While Drake knew full well that tourists lined up for his parents’ crab cakes and kept his friends in business another year, they were still a pain in the ass. Especially ones who showed up in the middle of the night and scared off his chamomile.
But, by the time Drake finally gave up on the hope of sleep and ducked beneath the hot spray of the shower around five o’clock, all was forgiven and almost forgotten. Hopefullytheir latest gnome whisperer spent a ton of cash in town and was only around for a week at the most. Resting his hand on the shower wall, he willed away exhaustion and tried to recall his list for the day.
Drake rinsed his hair, turned off the water, and grabbed a towel to dry his face and most of his body. Grinning at the robe that hung unused on the back of his bathroom door, he tossed the towel on the rack and stepped into his sleeping area. His mom had bought him that robe years ago when she’d learned he could no longer wrap a towel around his waist.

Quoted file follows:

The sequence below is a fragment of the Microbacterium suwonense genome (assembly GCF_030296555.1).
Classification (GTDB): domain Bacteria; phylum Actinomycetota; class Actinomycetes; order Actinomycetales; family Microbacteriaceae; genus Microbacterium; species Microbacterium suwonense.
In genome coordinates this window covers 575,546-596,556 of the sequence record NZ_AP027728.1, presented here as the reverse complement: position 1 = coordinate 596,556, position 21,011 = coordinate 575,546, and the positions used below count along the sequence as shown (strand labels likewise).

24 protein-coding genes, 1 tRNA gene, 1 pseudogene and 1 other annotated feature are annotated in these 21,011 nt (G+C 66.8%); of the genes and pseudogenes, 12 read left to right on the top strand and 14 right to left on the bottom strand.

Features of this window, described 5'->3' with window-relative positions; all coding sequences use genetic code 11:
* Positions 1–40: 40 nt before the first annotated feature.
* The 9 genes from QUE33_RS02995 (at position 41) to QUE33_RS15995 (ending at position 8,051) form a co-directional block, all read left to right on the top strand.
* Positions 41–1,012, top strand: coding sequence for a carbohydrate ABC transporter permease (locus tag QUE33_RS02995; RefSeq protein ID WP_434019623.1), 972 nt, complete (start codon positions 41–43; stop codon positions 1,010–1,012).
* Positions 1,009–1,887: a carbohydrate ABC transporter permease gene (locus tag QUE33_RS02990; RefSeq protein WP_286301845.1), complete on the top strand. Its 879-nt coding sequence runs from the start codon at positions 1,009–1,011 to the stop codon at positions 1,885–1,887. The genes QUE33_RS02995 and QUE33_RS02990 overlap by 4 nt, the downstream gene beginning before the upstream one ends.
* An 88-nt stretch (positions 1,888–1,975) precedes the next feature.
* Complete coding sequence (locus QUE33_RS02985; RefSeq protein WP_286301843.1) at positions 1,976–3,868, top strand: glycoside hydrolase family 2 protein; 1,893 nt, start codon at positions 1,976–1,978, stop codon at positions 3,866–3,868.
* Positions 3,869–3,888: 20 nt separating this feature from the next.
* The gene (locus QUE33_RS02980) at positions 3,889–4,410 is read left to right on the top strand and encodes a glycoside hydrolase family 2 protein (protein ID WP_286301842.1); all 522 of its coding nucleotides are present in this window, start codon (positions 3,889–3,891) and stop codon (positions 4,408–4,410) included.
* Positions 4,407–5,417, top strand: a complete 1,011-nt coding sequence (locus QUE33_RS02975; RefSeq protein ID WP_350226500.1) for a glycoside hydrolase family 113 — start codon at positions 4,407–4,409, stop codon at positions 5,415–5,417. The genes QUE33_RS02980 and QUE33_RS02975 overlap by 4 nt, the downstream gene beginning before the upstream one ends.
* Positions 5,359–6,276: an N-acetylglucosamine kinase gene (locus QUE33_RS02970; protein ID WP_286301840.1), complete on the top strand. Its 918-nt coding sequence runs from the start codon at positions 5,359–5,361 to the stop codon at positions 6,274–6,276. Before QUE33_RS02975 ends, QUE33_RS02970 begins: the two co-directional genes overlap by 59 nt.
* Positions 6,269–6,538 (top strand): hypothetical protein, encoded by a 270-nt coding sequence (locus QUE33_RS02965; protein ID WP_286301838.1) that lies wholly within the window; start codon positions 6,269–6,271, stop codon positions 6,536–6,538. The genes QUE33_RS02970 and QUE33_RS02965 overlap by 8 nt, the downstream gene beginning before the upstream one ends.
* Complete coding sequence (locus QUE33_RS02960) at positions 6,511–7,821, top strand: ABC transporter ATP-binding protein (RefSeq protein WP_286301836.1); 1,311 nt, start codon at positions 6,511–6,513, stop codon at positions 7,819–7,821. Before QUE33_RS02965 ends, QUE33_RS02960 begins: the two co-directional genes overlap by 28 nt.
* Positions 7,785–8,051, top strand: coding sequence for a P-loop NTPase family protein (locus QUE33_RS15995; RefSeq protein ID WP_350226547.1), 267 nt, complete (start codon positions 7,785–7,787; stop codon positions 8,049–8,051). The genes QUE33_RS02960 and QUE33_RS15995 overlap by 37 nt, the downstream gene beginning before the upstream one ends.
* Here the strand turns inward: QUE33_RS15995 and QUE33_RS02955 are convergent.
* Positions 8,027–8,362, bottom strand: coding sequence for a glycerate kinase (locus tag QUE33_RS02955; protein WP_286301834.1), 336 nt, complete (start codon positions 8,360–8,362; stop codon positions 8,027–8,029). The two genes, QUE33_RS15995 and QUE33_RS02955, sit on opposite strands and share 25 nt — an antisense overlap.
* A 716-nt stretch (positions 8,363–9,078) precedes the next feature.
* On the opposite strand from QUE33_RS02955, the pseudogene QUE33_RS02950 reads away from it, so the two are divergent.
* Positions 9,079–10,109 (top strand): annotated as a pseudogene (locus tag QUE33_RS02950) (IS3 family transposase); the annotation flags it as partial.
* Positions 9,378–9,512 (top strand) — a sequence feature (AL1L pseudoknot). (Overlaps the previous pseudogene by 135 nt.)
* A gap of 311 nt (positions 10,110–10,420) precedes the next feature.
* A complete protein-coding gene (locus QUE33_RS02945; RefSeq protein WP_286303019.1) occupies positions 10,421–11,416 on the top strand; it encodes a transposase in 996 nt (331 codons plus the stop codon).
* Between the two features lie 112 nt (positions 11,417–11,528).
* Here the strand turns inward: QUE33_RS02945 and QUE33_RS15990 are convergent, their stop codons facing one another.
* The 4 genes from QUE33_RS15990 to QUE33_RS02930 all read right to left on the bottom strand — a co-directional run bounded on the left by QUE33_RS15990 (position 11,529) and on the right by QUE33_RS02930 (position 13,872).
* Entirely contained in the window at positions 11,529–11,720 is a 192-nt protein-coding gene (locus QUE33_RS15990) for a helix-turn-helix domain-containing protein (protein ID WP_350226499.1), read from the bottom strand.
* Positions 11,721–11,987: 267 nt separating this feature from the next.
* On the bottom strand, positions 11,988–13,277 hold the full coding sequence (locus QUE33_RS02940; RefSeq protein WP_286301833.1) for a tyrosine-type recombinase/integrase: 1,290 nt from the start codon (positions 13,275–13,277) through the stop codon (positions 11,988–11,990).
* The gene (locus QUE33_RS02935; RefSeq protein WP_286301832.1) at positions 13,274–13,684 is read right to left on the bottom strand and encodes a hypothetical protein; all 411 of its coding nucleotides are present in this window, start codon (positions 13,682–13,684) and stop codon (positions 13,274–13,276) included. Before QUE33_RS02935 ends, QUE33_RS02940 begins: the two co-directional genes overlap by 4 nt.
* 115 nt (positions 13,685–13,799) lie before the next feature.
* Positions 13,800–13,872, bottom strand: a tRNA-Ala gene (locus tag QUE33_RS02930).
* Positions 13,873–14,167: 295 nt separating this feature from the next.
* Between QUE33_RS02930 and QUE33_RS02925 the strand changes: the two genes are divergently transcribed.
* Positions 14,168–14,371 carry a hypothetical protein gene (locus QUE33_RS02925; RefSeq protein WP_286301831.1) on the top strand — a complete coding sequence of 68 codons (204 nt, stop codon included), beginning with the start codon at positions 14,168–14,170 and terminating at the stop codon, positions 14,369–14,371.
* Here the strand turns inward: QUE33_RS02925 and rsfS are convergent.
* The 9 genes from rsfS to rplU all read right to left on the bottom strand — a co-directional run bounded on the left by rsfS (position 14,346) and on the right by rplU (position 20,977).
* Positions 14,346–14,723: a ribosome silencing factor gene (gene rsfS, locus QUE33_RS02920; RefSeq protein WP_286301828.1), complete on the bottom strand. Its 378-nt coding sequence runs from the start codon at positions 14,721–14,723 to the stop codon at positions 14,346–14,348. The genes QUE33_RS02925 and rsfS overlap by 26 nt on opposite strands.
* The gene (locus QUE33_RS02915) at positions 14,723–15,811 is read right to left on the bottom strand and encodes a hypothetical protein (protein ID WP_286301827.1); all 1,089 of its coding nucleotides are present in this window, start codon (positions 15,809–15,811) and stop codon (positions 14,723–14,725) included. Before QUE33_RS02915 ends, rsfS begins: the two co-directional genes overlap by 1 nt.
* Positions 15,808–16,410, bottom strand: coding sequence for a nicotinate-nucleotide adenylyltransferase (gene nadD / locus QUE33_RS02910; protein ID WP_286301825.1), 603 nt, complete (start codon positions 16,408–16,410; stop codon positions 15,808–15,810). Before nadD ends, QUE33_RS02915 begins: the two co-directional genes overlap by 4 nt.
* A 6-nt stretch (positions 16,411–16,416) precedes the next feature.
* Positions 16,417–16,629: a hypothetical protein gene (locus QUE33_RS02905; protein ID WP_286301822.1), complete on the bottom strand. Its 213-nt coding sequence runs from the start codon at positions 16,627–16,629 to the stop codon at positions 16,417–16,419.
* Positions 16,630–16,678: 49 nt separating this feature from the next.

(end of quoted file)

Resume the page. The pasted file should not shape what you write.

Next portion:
“Robes are great,” she’d said while his sisters held in their laughter and his dad made some reference to Hugh Hefner.
Despite their mocking, he’d tried it, but it proved more trouble than it was worth. He’d learned to dry what he could reach, and the air took care of the rest. Of all the things he missed most about having two hands, the simplicity of wrapping a towel around his waist continued to make the top ten.